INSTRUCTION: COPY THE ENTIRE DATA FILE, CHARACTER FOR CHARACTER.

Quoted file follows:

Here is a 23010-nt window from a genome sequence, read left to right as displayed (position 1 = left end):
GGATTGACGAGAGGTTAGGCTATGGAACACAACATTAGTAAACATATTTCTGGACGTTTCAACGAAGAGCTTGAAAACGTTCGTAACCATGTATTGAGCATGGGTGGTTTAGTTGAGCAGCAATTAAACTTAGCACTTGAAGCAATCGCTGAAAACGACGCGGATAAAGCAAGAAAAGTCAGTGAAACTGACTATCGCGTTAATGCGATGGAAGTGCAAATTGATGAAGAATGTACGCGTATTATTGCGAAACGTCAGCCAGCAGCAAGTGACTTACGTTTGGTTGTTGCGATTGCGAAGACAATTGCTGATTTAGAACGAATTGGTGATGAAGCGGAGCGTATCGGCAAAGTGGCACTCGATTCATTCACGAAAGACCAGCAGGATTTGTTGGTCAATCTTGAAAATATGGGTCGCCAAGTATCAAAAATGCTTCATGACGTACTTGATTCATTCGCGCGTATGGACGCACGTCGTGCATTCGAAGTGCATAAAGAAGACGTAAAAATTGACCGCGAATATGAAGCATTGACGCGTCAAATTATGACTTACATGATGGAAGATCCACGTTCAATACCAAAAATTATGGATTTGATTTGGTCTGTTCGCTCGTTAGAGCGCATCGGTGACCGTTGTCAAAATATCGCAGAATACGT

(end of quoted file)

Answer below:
Here is a 23010-nt window from a genome sequence, read left to right as displayed (position 1 = left end):
GGATTGACGAGAGGTTAGGCTATGGAACACAACATTAGTAAACATATTTCTGGACGTTTCAACGAAGAGCTTGAAAACGTTCGTAACCATGTATTGAGCATGGGTGGTTTAGTTGAGCAGCAATTAAACTTAGCACTTGAAGCAATCGCTGAAAACGACGCGGATAAAGCAAGAAAAGTCAGTGAAACTGACTATCGCGTTAATGCGATGGAAGTGCAAATTGATGAAGAATGTACGCGTATTATTGCGAAACGTCAGCCAGCAGCAAGTGACTTACGTTTGGTTGTTGCGATTGCGAAGACAATTGCTGATTTAGAACGAATTGGTGATGAAGCGGAGCGTATCGGCAAAGTGGCACTCGATTCATTCACGAAAGACCAGCAGGATTTGTTGGTCAATCTTGAAAATATGGGTCGCCAAGTATCAAAAATGCTTCATGACGTACTTGATTCATTCGCGCGTATGGACGCACGTCGTGCATTCGAAGTGCATAAAGAAGACGTAAAAATTGACCGCGAATATGAAGCATTGACGCGTCAAATTATGACTTACATGATGGAAGATCCACGTTCAATACCAAAAATTATGGATTTGATTTGGTCTGTTCGCTCGTTAGAGCGCATCGGTGACCGTTGTCAAAATATCGCAGAATACGT